In the new Vietnam, at the Apocalypse Now bar in Saigon, ex-GI James Hager (Harvey Keitel) searches for the daughter he left behind after the war. Outside, street kid Woody (Nguyen Huu Duoc) sells cheap souvenirs to the tourists who are changing the face of his country. Kien An (Nguyen Ngoc Hiep), a young girl who works for a leprous poet, picks lotus flowers that serve as a shimmering reminder of traditional Vietnamese beauty. Hai (Don Duong), a poor cyclo driver, enters a race that will help him afford a night with Lan (Zo' Bui), the prostitute he taxis to and from clients.
These are the stories that intersect in Three Seasons, the first American feature to be shot in Vietnam since the war — Keitel served as executive producer — and the first film to win both the Grand Jury prize and the Audience Award at the Sundance Film Festival. Three Seasons is also the first feature to be written and directed by Tony Bui, 26, who was two years old when his family fled Saigon for California. Bui was nineteen before he returned to his native land. Since then, he's been trying to make a film that would connect him to a country the rest of the world sees in terms of war.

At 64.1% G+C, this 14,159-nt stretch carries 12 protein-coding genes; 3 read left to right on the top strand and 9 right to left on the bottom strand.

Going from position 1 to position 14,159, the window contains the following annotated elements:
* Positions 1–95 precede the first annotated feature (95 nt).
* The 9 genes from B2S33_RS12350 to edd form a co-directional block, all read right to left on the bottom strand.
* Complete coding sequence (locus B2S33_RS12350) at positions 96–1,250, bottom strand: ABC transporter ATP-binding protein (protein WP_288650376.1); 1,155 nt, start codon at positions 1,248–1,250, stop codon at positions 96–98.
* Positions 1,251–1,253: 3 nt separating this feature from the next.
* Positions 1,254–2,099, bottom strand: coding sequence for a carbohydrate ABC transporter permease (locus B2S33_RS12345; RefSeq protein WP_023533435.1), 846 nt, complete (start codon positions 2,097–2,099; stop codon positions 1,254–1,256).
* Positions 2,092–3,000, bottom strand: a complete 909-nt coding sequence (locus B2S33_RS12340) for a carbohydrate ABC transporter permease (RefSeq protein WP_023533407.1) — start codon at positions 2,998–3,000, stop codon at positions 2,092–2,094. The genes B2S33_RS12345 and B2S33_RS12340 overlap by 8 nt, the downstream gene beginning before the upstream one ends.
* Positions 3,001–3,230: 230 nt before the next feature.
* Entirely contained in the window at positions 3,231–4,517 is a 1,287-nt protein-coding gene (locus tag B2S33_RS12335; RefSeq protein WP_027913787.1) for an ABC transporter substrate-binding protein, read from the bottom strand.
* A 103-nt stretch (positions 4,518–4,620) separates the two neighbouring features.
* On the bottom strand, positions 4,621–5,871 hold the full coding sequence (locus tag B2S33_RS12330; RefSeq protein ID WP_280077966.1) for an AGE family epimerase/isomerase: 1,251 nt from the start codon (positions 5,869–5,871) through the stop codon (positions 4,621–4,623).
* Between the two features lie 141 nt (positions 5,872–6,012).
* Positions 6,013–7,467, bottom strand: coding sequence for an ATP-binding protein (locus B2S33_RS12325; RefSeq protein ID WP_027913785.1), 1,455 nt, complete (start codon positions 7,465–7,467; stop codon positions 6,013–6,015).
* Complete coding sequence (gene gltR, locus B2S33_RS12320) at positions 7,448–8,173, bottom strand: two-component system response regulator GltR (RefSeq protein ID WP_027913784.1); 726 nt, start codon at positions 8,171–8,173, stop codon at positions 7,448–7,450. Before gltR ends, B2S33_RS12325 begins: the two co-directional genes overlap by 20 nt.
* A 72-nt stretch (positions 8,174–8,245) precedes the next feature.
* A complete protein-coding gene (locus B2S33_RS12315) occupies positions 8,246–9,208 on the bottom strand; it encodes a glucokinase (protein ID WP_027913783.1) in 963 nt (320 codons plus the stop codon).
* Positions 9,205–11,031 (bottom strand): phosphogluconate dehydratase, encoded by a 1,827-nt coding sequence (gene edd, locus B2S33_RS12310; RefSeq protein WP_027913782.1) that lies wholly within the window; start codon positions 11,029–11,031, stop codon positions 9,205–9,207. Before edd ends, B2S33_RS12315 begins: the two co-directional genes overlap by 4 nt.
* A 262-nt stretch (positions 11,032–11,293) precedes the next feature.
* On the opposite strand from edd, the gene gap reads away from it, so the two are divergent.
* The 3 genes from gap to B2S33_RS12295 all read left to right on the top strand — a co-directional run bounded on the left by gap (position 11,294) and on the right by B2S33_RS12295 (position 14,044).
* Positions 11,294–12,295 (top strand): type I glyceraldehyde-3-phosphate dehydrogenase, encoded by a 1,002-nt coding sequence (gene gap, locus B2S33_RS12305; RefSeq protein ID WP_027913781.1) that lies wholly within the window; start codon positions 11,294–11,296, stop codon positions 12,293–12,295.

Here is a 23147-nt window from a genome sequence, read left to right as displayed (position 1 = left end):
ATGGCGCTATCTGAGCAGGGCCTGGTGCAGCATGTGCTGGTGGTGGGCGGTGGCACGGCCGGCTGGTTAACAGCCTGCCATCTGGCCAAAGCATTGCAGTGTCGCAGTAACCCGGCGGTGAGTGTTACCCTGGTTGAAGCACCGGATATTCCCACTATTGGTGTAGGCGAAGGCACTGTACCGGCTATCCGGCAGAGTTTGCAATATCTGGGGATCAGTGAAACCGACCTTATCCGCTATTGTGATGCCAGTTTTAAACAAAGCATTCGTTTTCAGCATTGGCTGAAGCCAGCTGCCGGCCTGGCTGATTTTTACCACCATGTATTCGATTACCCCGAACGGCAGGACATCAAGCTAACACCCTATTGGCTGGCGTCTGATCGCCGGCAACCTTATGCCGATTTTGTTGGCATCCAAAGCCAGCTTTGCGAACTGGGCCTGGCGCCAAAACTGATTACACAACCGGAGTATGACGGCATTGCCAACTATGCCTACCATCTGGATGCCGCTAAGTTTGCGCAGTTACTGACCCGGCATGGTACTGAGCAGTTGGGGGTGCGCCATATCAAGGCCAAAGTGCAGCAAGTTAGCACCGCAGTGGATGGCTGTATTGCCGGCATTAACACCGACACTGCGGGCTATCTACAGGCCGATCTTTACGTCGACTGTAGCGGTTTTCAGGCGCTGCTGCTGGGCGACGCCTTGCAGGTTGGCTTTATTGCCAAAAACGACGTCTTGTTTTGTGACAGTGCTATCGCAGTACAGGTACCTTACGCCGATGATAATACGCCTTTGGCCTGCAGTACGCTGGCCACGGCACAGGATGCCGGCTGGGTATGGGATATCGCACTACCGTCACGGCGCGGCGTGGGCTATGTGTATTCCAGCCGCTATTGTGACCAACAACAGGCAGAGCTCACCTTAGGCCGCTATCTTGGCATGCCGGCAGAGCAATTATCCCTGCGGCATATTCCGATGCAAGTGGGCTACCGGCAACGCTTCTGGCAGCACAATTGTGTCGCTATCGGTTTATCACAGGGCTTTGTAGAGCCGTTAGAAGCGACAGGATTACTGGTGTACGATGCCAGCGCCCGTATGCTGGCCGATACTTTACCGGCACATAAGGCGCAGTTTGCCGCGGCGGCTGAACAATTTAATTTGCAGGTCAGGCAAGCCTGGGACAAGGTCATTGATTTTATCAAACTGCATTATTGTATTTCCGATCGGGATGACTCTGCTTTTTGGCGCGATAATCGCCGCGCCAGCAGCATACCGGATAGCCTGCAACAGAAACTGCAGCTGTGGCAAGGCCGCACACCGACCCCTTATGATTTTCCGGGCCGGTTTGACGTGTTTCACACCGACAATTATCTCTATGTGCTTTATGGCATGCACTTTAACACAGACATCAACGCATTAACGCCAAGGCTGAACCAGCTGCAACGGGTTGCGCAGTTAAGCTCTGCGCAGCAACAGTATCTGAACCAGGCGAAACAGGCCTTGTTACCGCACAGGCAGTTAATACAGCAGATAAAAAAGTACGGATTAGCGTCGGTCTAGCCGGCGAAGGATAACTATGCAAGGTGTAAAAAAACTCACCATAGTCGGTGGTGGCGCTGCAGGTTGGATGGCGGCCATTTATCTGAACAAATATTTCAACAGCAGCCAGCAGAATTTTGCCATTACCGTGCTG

Given that history, it would be gratifying to report that Three Seasons realizes all of Bui's ambitions. Sadly, it does not. The dramatic vignettes rarely rise above superficiality. But on a visual level — Lisa Rinzler's cinematography is truly lyrical — the film achieves wonders. In showing a transitional Vietnam caught between tradition and commerce, Bui uncovers his country's grieving heart.